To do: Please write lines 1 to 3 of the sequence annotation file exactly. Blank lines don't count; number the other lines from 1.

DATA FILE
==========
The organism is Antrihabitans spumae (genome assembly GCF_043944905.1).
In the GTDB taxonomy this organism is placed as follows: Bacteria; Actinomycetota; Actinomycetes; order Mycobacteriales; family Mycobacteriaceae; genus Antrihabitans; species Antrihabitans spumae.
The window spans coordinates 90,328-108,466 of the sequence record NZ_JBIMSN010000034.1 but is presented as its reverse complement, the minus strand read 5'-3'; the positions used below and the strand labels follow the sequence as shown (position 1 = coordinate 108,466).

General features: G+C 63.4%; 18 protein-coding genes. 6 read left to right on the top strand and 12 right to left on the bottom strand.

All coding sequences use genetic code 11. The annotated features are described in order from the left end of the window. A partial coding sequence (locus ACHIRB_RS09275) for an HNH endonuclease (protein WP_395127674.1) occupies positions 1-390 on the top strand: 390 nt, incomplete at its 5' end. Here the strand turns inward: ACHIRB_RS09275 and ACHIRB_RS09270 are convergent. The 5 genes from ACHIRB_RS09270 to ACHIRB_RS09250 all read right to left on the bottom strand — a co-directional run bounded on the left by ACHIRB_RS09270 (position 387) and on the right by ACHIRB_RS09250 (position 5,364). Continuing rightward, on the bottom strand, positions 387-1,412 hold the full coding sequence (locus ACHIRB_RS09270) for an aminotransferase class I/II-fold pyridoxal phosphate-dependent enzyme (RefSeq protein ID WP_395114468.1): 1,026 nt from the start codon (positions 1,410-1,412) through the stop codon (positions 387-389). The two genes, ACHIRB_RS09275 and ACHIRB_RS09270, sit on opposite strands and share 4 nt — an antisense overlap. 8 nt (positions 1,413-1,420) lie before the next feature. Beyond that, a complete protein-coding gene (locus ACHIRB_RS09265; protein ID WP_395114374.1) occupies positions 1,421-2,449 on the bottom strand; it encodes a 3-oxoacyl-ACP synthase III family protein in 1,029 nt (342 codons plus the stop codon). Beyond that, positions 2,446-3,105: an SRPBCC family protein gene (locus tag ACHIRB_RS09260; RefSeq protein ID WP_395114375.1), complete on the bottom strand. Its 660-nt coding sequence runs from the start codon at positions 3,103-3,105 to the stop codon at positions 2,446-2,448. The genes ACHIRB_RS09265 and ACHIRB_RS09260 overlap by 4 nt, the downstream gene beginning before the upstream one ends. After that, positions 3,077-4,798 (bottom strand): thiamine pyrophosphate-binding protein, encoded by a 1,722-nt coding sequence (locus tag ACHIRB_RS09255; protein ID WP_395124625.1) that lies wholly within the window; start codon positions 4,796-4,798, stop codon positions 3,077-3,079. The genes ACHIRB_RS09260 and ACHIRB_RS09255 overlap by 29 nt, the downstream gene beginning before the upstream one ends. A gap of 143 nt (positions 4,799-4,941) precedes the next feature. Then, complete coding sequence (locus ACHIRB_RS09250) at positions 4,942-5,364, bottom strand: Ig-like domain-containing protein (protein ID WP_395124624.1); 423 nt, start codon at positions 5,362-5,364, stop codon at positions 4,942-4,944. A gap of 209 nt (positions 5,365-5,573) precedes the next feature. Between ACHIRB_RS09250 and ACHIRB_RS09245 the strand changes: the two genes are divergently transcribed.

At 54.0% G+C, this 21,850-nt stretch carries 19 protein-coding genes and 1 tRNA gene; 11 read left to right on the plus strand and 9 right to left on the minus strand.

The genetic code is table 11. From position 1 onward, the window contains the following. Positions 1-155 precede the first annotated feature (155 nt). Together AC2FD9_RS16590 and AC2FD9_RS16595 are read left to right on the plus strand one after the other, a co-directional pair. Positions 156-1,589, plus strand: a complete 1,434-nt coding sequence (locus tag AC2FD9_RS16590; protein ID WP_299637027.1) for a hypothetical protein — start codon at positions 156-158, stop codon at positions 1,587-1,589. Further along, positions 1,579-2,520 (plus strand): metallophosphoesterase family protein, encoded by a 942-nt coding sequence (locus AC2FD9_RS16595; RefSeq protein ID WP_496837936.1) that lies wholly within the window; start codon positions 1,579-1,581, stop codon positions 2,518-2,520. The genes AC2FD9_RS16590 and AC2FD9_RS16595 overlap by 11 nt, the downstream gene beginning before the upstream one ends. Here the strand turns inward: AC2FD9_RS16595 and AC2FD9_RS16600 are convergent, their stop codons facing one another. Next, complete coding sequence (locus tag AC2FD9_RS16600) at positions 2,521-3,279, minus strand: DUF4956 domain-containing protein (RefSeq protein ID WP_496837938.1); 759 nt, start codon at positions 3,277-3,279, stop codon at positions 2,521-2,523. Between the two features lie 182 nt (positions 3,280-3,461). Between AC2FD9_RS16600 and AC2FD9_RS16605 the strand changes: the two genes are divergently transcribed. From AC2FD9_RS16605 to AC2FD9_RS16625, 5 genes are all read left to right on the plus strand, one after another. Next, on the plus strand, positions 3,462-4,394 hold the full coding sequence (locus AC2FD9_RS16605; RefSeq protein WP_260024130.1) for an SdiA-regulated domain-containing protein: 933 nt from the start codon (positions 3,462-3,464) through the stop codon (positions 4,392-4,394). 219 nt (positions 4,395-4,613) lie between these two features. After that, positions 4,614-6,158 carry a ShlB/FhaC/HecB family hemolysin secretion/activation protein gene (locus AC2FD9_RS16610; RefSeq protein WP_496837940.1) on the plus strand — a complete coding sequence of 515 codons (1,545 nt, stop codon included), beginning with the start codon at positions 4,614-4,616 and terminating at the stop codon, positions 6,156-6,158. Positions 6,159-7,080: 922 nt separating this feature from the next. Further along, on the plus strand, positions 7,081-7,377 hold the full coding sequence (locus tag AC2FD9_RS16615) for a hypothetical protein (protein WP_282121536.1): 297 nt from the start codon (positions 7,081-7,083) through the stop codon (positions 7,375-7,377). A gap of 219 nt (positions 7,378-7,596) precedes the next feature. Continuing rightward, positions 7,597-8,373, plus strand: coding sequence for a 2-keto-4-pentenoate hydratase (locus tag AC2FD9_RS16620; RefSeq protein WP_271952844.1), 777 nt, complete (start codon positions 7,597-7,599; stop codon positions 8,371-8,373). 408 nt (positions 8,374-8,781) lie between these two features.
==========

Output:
The organism is Antrihabitans spumae (genome assembly GCF_043944905.1).
In the GTDB taxonomy this organism is placed as follows: Bacteria; Actinomycetota; Actinomycetes; order Mycobacteriales; family Mycobacteriaceae; genus Antrihabitans; species Antrihabitans spumae.
The window spans coordinates 90,328-108,466 of the sequence record NZ_JBIMSN010000034.1 but is presented as its reverse complement, the minus strand read 5'-3'; the positions used below and the strand labels follow the sequence as shown (position 1 = coordinate 108,466).